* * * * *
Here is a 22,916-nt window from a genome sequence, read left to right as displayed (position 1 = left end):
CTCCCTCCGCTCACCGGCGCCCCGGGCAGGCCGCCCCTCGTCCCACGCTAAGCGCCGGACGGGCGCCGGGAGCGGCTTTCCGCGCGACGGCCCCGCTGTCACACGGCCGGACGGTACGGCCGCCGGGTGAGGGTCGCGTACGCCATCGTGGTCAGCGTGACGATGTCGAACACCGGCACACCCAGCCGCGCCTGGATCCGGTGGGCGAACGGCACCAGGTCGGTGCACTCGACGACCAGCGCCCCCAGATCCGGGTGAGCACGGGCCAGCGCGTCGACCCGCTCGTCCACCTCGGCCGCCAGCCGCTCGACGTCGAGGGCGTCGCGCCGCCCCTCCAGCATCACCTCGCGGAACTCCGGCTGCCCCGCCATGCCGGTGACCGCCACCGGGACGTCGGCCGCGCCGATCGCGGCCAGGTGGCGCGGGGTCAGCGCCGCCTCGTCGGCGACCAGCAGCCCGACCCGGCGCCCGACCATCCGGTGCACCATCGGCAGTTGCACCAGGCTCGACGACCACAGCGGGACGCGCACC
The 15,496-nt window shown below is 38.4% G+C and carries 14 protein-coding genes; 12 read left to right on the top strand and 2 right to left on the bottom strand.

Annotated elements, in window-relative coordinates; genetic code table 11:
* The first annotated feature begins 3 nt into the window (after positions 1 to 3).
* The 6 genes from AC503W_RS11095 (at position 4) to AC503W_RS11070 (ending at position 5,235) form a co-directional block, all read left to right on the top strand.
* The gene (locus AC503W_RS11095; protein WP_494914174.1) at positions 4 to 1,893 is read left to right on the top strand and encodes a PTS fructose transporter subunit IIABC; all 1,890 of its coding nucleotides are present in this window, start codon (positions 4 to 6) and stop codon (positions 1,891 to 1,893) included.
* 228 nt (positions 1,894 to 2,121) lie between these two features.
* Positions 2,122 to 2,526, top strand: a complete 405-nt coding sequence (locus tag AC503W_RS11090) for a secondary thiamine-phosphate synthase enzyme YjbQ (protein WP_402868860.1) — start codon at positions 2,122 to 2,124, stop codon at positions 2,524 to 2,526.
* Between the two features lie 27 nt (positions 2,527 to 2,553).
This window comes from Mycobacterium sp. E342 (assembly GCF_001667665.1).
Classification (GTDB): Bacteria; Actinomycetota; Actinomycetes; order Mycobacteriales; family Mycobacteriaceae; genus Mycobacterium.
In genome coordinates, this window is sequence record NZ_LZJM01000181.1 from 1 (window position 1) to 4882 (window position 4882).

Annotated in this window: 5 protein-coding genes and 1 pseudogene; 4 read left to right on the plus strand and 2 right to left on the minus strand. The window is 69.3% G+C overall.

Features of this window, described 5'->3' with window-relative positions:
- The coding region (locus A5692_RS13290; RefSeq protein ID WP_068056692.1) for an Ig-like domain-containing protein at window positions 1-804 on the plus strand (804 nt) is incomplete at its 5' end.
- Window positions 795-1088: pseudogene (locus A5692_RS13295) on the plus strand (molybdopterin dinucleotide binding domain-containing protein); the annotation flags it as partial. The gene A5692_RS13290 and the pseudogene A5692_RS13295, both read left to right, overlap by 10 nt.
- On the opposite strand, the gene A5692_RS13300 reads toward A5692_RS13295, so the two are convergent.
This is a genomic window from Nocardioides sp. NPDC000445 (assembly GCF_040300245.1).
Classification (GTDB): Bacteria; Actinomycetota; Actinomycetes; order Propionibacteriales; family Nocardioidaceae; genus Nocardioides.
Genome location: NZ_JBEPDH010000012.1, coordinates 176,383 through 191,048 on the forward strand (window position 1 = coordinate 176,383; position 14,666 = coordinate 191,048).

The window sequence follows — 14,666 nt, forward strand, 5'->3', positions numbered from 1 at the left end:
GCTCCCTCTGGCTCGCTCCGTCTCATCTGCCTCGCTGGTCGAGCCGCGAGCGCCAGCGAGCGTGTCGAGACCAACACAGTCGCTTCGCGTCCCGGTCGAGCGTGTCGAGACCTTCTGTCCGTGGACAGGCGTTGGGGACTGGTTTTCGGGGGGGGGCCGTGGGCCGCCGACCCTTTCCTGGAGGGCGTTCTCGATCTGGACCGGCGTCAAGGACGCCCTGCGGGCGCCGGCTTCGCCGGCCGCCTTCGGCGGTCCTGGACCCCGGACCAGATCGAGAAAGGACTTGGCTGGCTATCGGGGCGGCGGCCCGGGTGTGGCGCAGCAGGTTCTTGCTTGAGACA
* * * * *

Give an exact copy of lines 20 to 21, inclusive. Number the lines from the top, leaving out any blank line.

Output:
Classification (GTDB): Bacteria; Actinomycetota; Actinomycetes; order Propionibacteriales; family Nocardioidaceae; genus Nocardioides.
Genome location: NZ_JBEPDH010000012.1, coordinates 176,383 through 191,048 on the forward strand (window position 1 = coordinate 176,383; position 14,666 = coordinate 191,048).